This is a guest blog from Erin E. She currently resides in Grand Rapids, MI with her family where she works on an inpatient oncology unit. I (Erica) am honored to call her not only a colleague but one of my dear, dear friends. Your heart is an inspiration, Erin!
People often ask how I chose to work in oncology. I usually tell them my story and what brought me to Grand Rapids and my oncology patients. The truth is, oncology chose me. As a new nurse, I was hungry to work. I was yearning to put all my nursing skills from school to use. Every area in nursing was new and exciting. I wasn’t fully sure where I would thrive and which area I would enjoy best.
As a young nursing school student, I knew that the real training and learning would come on the job. I knew that I only touched the surface of what nursing was and what it really meant as a student. I was so grateful for the experiences I encountered in all my rotations in nursing school. Some experiences made me laugh, made me cry, and some changed my perceptions forever.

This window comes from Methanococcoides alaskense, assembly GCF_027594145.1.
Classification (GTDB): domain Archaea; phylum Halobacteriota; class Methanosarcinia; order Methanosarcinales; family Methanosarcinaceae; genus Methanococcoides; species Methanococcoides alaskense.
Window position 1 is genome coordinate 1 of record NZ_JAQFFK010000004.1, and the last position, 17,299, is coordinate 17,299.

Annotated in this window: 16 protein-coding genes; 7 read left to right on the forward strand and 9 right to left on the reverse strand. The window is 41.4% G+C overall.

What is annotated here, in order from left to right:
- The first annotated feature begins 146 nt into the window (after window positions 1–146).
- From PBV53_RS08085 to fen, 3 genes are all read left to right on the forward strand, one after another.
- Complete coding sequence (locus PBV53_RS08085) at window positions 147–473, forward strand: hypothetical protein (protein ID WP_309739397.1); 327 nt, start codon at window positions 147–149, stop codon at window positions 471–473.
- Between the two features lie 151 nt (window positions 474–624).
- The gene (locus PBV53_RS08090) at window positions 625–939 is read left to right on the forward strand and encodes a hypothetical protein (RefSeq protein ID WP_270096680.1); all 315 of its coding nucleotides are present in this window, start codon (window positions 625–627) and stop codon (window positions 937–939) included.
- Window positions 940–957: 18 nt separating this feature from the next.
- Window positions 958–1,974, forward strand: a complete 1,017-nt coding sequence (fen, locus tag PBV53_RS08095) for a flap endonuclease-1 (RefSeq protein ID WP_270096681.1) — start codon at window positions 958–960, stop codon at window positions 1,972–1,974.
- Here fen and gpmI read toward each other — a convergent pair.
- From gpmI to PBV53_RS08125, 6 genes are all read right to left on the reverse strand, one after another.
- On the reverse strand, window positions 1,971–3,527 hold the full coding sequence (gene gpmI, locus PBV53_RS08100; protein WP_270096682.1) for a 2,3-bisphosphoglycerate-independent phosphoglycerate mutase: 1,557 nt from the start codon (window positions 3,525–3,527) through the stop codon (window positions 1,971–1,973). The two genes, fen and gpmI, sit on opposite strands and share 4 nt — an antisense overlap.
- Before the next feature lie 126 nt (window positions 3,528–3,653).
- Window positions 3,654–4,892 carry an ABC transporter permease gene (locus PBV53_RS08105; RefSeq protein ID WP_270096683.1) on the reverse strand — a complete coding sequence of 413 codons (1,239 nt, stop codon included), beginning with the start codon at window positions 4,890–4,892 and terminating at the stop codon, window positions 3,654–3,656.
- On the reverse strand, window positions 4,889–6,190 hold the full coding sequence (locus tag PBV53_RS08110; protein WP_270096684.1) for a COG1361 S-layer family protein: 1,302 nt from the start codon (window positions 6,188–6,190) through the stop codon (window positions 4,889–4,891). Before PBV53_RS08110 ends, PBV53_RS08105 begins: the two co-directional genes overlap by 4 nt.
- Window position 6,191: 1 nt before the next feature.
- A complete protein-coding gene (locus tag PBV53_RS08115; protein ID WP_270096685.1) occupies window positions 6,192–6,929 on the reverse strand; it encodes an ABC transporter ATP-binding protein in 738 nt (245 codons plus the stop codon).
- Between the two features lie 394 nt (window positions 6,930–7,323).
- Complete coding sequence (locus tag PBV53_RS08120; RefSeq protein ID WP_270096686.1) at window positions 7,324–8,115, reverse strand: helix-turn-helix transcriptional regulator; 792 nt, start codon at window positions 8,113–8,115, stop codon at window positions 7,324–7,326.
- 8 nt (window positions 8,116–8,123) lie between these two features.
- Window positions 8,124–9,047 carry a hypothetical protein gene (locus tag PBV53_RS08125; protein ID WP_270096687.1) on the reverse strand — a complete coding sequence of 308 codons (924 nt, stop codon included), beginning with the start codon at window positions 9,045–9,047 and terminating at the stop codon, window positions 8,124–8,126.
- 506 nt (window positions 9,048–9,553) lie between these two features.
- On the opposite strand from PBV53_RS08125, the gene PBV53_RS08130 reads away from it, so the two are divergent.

Sometimes the hardest question isn’t “am I going to die?” I think the hardest one is “how do I want to live?”
I was recently asked by one of our respiratory technicians how we can do what we do? I was confused. He said “people say working in peds is hard, but it’s nothing like this”. He did not typically care for oncology patients. He was familiar with pediatric patients and adult critical care patients. I said, “you work in the ICU. You must deal with difficult situations all the time”. For him, it was not the same. The stories were not the same. I guess it must be different when you get to know your patients and see them for weeks, or months. Some make their rooms like extensions of their home, which I thoroughly enjoy this time of year. I know so many have long battles ahead of them and I know so many will not win. Even though I know the outcome is inevitable, there are times when I hope for a miracle. Sometimes the hardest question isn’t “am I going to die?” I think the hardest one is “how do I want to live?”
It’s hard to think that something that can break your heart can also make it whole all at once. We do what we do, I say we because I do not do this alone, because we love our patients. We are also loved by them, and their love of others and their love of life is what keeps us going. While I may have chosen this profession, I am so glad oncology chose me. It has been thoroughly rewarding.